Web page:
A food Variety Index for Toddlers (VIT) : development and application
Sommaire de l'article
To develop a variety index based on the Food Guide Pyramid that is specific to toddlers and is indicative of dietary adequacy.
Subjects' mothers were assigned randomly to two in-home interviews with a registered dietitian at four possible collection periods: 24, 28, 32, or 36 months. Three days of dietary information were collected at each period. A Variety Index for Toddlers (VIT) was developed to assess variety within and among food groups based on the number of servings from the food groups in the Food Guide Pyramid.
White children aged 24 to 36 months (n = 124) and their mothers who were participants in an ongoing longitudinal study.
Descriptive statistical procedures were performed on VIT scores. Mean adequacy ratio (MAR) scores were calculated for all subjects and compared with VIT scores.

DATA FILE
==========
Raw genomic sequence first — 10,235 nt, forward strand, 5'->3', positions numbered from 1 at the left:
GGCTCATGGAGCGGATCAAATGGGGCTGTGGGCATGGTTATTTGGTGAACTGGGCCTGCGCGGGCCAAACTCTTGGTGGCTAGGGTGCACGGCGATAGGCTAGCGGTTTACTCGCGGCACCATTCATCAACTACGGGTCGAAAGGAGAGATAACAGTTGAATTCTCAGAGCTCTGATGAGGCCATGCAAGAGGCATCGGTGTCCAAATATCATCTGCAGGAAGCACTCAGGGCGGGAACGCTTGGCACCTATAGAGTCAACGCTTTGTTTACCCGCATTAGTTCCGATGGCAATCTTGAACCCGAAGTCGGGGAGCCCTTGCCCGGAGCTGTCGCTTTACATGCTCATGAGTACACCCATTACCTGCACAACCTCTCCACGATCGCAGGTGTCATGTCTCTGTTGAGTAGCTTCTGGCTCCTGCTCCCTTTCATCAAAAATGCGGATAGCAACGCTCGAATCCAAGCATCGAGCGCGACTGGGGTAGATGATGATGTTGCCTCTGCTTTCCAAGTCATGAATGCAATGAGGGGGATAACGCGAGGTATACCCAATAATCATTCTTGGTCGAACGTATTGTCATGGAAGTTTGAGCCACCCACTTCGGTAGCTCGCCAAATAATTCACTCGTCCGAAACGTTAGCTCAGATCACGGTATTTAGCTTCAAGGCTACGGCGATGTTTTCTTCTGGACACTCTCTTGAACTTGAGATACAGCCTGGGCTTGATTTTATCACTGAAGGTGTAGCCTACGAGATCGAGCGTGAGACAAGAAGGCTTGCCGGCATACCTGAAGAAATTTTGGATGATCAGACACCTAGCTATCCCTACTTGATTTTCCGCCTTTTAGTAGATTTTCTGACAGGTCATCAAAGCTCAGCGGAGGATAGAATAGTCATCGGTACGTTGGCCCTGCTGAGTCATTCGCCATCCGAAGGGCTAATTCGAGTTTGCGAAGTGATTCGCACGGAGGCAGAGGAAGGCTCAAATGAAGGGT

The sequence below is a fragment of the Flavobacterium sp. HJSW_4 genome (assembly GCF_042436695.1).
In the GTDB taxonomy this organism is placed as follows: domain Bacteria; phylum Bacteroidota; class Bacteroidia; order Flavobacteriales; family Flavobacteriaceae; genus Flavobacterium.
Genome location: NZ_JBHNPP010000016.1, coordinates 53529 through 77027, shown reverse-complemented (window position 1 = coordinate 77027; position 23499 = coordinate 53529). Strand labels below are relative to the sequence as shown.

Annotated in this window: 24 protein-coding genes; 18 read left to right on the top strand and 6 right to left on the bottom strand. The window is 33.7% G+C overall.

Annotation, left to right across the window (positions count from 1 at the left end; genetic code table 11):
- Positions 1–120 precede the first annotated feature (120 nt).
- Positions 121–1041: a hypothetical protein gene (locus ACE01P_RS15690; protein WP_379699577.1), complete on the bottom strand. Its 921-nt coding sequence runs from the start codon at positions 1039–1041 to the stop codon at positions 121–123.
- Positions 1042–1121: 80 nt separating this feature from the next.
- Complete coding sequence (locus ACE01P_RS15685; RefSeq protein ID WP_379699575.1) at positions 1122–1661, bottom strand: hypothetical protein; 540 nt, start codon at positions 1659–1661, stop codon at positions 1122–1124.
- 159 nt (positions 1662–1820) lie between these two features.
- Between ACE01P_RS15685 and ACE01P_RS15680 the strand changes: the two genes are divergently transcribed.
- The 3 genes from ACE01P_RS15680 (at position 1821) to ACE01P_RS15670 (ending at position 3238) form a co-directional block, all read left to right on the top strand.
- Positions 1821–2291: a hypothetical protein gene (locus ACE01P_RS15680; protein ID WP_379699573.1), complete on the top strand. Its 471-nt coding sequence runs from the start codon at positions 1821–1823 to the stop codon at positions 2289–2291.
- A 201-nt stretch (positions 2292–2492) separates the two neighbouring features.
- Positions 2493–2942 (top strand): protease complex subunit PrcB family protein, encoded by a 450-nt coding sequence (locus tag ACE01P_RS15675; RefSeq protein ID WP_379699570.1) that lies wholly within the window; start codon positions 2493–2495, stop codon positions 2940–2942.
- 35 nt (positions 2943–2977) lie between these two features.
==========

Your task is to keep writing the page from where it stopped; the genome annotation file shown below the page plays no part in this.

Bread group scores were consistently the highest of the individual food groups (mean score = 0.94 to 0.96 on the 0.0 to 1.0 scale); the vegetable and meat groups were generally the lowest (mean score = 0.68 to 0.73 and 0.73 to 0.76, respectively). Mean VIT scores (an average of the five food group scores) over the four collection periods ranged from 0.79 +/- 0.14 to 0.81 +/- 0.15; a score of 1.00 represented intake of at least the minimum number of recommended servings from each food group. VIT scores were strongly correlated to the MAR score of nutrient adequacy (r = +.74, P < .01).
The VIT can provide a numeric description of dietary variety specific to toddlers. VIT scores can be compared with other characteristics of children, and this index has the potential to be adapted for use with other age groups and populations."